A former chairman of governors at a state secondary school embroiled in an alleged Trojan Horse Muslim takeover plot in Birmingham has told a tribunal that he would not describe himself as extremist or radical.
Tahir Alam told a care standards tribunal that he was a Muslim who believed in "democratic values" and held "generally" mainstream political views.
Mr Alam, who was chairman of governors at Park View School in Alum Rock, Birmingham, from 1997 to 2014, and chairman of a trust set up to manage the school, has been barred from involvement in the management of schools by the Department for Education.
Officials imposed a ban in September 2015 after concluding that he had engaged in conduct aimed at undermining fundamental British values.
Mr Alam has appealed against the ban at a tribunal hearing in London and began giving evidence on Thursday.
A three-strong tribunal panel began analysing evidence earlier this month.
Lawyers representing Mr Alam and Education Secretary Justine Greening have outlined rival arguments.
Martin Chamberlain QC, who represents Ms Greening, has told how in late 2013 Birmingham City Council received an anonymous ''Trojan Horse'' letter which described a ''strategy'' to take over a number of state schools in Birmingham and run them on ''strict Islamic principles''.
Investigators found evidence of ''co-ordinated, deliberate and sustained action, to introduce an intolerant and aggressive Islamic ethos'' into a few schools in Birmingham.
Mr Chamberlain said Mr Alam - plus Park View School and the managing trust - were ''at the centre'' of what happened.
Department officials then imposed a school involvement ban on the grounds that Mr Alam's behaviour had undermined British values.
Mr Alam has complained that investigators had a ''pre-conceived agenda'' and reached ''unfair or inaccurate'' conclusions.
He says he has been ''made a scapegoat'', investigation reports had not ''accurately reflected'' reality and denies holding ''intolerant or narrow'' views.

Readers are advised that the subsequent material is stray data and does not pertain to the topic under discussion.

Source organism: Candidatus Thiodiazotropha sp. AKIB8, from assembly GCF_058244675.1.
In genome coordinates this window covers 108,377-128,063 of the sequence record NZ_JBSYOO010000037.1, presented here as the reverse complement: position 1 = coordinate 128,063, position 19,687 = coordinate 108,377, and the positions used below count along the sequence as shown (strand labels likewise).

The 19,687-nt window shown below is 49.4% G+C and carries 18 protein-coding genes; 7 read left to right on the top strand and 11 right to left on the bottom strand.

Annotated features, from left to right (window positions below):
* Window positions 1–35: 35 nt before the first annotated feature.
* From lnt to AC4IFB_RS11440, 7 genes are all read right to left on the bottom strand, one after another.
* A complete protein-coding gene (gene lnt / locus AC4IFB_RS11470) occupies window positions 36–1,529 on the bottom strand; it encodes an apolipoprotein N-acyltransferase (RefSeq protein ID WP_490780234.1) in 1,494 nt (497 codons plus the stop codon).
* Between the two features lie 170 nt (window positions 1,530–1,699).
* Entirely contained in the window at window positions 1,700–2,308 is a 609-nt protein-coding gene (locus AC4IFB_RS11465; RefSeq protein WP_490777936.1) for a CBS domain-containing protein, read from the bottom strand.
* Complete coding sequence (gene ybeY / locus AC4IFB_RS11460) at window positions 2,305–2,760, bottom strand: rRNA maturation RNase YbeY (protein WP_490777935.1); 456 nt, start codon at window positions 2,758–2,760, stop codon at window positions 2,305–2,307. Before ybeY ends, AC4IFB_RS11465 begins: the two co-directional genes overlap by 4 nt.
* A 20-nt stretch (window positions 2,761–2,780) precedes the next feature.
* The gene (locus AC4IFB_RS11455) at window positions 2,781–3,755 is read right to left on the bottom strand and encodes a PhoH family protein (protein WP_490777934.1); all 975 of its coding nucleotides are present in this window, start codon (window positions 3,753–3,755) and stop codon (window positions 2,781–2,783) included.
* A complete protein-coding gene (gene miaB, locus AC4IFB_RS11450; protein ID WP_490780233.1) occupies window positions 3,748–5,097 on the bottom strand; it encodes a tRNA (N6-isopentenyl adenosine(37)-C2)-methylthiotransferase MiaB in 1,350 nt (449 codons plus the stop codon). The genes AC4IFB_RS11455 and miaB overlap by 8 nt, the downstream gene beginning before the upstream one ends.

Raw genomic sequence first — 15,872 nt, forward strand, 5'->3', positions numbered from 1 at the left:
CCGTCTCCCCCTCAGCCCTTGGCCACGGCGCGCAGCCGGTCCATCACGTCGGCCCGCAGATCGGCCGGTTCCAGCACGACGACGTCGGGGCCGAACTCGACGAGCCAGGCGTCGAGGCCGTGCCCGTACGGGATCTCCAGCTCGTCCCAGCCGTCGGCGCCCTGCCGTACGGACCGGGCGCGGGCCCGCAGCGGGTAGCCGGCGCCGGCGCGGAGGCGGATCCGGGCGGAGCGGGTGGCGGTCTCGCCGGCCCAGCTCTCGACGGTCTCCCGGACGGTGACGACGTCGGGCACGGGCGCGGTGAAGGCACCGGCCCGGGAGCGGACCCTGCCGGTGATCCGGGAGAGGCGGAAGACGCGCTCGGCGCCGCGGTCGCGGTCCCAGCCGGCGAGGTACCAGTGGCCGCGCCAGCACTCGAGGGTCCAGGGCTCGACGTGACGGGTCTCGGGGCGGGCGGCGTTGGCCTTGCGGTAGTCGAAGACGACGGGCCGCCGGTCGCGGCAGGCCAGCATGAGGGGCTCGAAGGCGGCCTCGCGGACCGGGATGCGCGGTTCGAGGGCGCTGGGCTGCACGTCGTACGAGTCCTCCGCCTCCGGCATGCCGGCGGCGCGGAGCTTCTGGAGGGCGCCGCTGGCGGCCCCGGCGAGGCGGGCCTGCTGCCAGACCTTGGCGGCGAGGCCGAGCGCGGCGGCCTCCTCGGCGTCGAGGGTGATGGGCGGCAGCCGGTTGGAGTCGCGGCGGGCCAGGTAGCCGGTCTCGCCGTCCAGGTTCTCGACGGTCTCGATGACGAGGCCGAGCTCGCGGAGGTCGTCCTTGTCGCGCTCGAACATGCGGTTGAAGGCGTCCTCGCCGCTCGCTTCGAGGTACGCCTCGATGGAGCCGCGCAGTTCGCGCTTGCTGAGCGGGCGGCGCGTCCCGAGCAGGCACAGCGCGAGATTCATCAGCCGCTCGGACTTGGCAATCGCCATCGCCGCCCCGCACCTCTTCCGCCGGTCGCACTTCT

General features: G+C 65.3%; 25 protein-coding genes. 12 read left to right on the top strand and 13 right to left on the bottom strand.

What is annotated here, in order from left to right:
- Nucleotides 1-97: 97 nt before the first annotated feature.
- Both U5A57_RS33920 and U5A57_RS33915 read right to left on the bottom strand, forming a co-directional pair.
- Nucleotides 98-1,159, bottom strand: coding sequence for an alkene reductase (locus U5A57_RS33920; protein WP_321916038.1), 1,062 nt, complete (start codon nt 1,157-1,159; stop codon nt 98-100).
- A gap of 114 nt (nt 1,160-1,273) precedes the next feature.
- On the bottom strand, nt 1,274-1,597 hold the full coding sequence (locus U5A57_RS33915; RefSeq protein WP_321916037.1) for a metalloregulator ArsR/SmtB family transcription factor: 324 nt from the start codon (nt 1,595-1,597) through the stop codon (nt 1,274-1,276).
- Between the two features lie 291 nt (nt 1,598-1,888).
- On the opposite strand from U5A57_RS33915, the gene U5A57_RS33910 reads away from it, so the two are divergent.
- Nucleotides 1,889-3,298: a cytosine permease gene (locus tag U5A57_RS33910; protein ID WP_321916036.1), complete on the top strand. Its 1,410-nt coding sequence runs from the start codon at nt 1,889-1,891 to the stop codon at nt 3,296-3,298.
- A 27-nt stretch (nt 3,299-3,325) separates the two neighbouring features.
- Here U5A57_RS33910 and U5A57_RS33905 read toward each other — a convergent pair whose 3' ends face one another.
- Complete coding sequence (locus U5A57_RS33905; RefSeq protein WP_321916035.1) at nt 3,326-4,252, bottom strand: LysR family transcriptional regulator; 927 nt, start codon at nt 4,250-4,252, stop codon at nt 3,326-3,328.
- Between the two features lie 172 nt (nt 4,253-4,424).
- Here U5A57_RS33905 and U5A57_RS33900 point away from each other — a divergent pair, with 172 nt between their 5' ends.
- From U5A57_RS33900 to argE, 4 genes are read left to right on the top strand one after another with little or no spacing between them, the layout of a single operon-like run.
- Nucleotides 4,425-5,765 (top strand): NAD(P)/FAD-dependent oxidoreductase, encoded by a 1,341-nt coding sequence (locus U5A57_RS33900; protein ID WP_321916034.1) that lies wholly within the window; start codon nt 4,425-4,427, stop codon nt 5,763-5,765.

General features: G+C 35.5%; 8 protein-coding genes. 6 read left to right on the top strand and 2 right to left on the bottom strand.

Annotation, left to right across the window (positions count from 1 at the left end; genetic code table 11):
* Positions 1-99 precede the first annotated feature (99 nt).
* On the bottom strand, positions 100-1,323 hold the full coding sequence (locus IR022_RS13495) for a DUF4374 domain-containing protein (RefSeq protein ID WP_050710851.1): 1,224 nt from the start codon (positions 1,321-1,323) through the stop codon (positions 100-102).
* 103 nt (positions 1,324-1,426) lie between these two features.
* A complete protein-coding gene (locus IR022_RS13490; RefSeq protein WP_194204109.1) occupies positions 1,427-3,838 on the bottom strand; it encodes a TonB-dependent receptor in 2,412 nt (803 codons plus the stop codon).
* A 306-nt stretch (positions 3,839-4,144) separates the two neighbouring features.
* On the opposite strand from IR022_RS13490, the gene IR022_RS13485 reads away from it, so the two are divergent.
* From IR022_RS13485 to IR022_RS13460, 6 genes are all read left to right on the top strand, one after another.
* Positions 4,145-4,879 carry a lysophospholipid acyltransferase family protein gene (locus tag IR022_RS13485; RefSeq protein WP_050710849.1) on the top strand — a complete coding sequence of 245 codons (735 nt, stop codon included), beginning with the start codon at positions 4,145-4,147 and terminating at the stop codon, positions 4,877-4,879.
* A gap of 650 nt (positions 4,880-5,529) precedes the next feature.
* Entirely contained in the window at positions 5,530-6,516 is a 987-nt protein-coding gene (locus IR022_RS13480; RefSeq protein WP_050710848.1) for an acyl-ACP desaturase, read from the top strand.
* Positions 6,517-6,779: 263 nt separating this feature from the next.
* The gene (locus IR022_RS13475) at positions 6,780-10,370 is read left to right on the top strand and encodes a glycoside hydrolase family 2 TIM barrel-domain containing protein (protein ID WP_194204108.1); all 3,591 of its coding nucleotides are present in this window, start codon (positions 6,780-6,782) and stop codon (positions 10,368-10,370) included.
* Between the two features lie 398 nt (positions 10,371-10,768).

Mr Chamberlain asked Mr Alam whether he was an "extremist or radical" Muslim.
"The word 'extremist' is not defined anywhere, nor is 'radical'," Mr Alam told the tribunal.
"I would not describe myself as that."
He said he believed in "democratic values" and held "generally" mainstream political views.
Mr Alam said investigators' conclusions had to be seen in context.
"I think that the inspections took place within a certain atmosphere which was to do with the Trojan Horse letter and the responses to that letter, which included a media frenzy, if you like," he said.
"My view is that those investigations took place with a certain context, not with a vacuum."
He added: "Our schools were unfairly treated because of that context."
Mr Chamberlain said inspectors had reported school staff being intimidated and afraid of speaking out against changes.
He suggested that there had been a "climate of fear" and that Mr Alam could be "a pretty threatening and intimidating individual".
"I never received any complaint along those lines," Mr Alam told the tribunal.
"This is not the kind of climate I would have accepted or tolerated."
Mr Alam said schools had been in a "media storm".
"We were being targeted, of you like, in the media and there was so much negativity going around," he said.
"I haven't intimidated anyone, I haven't bullied anyone, I haven't knowingly wronged anyone."
He added: "I don't know why people felt intimidated."
The hearing continues.